Indiana USB Director Weighs in on $123M Budget to Help ‘Move the Pile’

by | Aug 1, 2022 | Indiana Agriculture News, News Feed

The farmer-leaders of the United Soybean Board (USB) convened for their summer board meeting last week in Kalamazoo, Michigan, to approve a 2023 fiscal year budget of $123M for program work, starting Oct. 1, 2022.

“I look at it as the checkoff dollars that we’re spending from USB soybean farmers is taking $1 out of one pocket and returning $10 into the other,” says Kendallville, IN farmer Tom Griffiths, one of those USB directors in Kalamazoo last week. He says there are many projects in the budget that will help “move the pile” for American soybeans.

Griffiths’ working group focused on Supply: Health and Nutrition and there’s one project he’s particularly excited about that focuses research on biostimulants and microbes.

“This is all something that really hasn’t had a lot of research done in that area. We spent a little over $2 million on biostimulants and microbes. This is something that we’re hoping that as we move forward it will reduce some of the farmer inputs from a fertilizer standpoint.”

Griffiths is also excited about the projects revolving around renewable fuels, especially the sustainable aviation fuel.

“That’s going to be a huge driver for the soy oil, but if we’re going to move that much oil, we’ve got to have a demand for the meal that’s going to come out of that.”

Spanning eight portfolios, these investments in research, education and promotion add value to U.S. soybeans with the goal to build resilience, differentiation and reputation. This portfolio ladders up to USB’s new vision of delivering sustainable soy solutions to every life, every day.

Investment portfolios will continue the board’s work of creating consistent, long-term domestic and global market opportunities to further demand for U.S.-grown soybeans.

“Our thinking, planning and work as a board has become a much more deliberate and idea-driven process, challenging our board members to think big. Each portfolio is farmer-directed and works together to create demand for U.S. soybeans across the entire global soy value chain,” said Ralph Lott, USB Chair and farmer from New York. “We’ve successfully shifted from project takers to portfolio makers, and the end result is more strategic thinking. The preference for U.S. soybeans grows while farmers continue to see strong ROI on their checkoff dollars.”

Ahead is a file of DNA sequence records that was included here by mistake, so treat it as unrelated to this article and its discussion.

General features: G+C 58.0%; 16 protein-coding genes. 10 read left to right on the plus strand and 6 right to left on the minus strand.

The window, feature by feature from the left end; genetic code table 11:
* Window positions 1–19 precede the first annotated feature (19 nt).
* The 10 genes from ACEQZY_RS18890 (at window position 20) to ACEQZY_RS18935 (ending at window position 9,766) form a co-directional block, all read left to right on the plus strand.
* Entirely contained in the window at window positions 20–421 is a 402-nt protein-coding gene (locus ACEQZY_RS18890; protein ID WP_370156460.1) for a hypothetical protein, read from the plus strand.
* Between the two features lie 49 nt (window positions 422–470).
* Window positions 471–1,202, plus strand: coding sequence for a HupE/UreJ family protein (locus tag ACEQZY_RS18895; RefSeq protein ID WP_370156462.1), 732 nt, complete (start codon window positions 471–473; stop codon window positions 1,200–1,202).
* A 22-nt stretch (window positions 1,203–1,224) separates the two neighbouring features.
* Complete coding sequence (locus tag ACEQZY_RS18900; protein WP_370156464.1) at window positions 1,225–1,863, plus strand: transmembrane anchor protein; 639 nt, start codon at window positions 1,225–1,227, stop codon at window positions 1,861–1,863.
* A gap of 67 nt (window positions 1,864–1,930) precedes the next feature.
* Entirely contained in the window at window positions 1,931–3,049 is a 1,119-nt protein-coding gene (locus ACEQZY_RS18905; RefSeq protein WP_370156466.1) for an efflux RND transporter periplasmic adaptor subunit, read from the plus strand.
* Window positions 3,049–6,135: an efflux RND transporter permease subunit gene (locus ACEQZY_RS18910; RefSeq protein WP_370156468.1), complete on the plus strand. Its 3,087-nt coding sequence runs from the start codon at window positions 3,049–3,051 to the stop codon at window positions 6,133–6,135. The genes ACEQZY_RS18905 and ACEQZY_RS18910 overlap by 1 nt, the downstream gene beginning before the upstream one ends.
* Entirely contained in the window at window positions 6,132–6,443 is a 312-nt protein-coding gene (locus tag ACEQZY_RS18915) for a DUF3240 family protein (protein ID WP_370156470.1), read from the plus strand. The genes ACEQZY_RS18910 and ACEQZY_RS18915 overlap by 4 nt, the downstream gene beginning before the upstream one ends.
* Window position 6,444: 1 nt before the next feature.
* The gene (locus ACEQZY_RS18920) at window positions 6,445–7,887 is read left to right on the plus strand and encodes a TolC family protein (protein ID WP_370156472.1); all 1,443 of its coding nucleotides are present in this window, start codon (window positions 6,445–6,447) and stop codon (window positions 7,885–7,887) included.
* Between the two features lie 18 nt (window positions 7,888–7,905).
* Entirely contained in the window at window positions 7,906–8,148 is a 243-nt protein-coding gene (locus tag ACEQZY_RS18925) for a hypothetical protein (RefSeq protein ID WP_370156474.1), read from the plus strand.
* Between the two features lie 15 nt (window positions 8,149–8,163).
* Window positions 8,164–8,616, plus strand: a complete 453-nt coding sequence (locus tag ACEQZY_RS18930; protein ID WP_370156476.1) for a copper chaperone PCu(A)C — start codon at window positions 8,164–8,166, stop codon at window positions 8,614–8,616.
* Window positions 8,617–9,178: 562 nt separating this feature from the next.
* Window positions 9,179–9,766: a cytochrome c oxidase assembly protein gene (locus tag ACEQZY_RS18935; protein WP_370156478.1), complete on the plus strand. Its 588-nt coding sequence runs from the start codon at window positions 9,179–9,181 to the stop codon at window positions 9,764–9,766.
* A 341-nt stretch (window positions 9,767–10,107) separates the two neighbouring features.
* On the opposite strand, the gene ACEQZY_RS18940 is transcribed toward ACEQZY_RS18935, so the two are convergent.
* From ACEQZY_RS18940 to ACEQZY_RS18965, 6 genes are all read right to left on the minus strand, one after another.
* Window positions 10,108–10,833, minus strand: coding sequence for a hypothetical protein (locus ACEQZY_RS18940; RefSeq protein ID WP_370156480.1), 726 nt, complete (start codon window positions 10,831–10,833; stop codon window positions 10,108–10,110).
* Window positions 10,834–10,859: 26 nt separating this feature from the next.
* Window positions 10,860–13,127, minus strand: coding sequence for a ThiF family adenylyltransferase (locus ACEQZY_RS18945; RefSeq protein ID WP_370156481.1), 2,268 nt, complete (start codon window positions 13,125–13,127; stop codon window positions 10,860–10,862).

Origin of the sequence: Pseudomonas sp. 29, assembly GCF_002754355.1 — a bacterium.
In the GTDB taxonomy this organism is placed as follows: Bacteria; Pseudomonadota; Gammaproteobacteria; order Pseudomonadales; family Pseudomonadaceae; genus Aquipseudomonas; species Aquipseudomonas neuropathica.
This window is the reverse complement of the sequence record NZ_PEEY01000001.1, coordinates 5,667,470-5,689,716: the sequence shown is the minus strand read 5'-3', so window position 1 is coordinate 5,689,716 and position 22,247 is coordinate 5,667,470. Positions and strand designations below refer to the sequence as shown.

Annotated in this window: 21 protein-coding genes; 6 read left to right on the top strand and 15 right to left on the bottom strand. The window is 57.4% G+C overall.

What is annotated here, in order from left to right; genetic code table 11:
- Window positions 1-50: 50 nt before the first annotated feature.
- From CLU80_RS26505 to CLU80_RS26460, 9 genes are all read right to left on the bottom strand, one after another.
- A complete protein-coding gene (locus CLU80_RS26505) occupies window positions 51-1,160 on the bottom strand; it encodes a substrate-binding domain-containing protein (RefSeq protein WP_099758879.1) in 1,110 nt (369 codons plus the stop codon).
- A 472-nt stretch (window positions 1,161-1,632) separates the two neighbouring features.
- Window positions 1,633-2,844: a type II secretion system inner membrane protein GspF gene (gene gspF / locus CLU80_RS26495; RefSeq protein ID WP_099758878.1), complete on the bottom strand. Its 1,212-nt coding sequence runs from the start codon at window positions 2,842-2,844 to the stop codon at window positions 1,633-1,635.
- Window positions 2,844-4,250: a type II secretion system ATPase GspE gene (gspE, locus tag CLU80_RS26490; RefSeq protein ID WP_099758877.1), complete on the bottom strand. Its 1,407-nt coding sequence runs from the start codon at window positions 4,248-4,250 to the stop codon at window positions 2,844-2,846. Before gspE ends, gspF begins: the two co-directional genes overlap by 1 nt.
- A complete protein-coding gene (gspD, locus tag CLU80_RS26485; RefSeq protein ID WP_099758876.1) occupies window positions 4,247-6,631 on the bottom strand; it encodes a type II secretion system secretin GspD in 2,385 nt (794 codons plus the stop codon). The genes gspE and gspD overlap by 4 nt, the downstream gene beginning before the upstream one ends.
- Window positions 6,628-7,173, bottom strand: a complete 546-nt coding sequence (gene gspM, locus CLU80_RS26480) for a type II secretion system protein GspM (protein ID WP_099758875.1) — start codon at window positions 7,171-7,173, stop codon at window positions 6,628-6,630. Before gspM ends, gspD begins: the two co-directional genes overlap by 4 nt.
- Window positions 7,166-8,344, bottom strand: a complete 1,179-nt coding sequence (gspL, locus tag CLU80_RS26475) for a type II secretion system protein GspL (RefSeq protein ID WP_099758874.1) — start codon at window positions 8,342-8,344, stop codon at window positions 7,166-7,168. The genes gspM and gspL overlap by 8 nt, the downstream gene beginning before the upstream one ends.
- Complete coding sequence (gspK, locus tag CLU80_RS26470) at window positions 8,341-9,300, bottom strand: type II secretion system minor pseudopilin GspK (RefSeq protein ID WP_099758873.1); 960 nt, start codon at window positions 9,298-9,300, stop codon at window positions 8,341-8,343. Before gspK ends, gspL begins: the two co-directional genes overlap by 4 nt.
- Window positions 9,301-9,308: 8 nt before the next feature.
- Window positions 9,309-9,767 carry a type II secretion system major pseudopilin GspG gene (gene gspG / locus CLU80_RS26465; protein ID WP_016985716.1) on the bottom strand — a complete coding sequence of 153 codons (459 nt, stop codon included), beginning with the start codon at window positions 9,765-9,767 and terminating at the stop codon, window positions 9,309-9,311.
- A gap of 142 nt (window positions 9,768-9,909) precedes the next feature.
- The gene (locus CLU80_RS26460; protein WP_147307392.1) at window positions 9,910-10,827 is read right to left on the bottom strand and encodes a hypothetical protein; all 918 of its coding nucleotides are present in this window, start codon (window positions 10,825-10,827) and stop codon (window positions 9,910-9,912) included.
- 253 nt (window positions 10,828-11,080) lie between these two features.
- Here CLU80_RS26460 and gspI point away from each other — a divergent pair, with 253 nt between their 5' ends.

Investment portfolios are approved by the full board and consist of programs across Supply and Demand Action Teams driven by the three priority areas of 1) Innovation & Technology, 2) Health & Nutrition, and 3) Infrastructure & Connectivity. FY23 programs impact everything from improving production on the farm to expanding markets across animal agriculture, soyfoods and providing a renewable alternative for biofuels and nonfood uses. Some examples of these soy checkoff investments aim to:

  • Enhance soybean cropping system improvement that creates opportunities to reward and support farmers and other value chain participants, including the growth of high oleic soybean production to meet demand for specialty soybeans while providing a farmer premium.
  • Further soy’s role in the evolving clean energy movement, with investments that support using soybean oil as a feedstock for biodiesel and renewable diesel in marine, rail and on-road applications. Biofuels are the largest industrial use for soybean oil and require investments to reach maximum potential.
  • Develop nutrition and health research that distinguishes U.S. soybean meal’s value drivers (amino acids and energy), supports animal health, builds evidence that discerns U.S. soybean meal from the competition and strengthens key industry partnerships.
  • Encourage commodity partnerships to improve soil health, collaborating with National Corn Growers Association and National Pork Board to implement cover crops on 30 million acres of soybeans and corn by 2030, focused on meeting sustainability goals while improving farmer productivity.
  • Grow exports in more than 80 countries through the U.S. Soybean Export Council’s strategy to differentiate U.S. soybeans in the global marketplace. USB also partners with the U.S. Meat Export Federation and the USA Poultry and Egg Export Council to promote exports of soy-fed meat, as well as the American Soybean Association’s World Initiative for Soy in Human Health to create long-term demand for U.S. soybeans in developing and emerging markets and improve food security.
  • Improve best management practices through partnerships that lead to faster, real-time dissemination of pest and disease research findings, such as developing a pesticide and fungicide calculation tool that helps farmers determine regional application thresholds to maximize yield potential.
  • Increase focus on fertilizers and biologicals that support farmers and farming system resilience in an uncertain crop input market environment.
  • Reach key audiences to elevate the reputation of U.S. soybeans, expanding trust with consumers and helping them develop a deeper understanding and appreciation for how U.S. soybean farmers can deliver sustainable solutions for more than 1,000 renewable products on the market.

Hear the full HAT interview with USB Director Tom Griffiths below.

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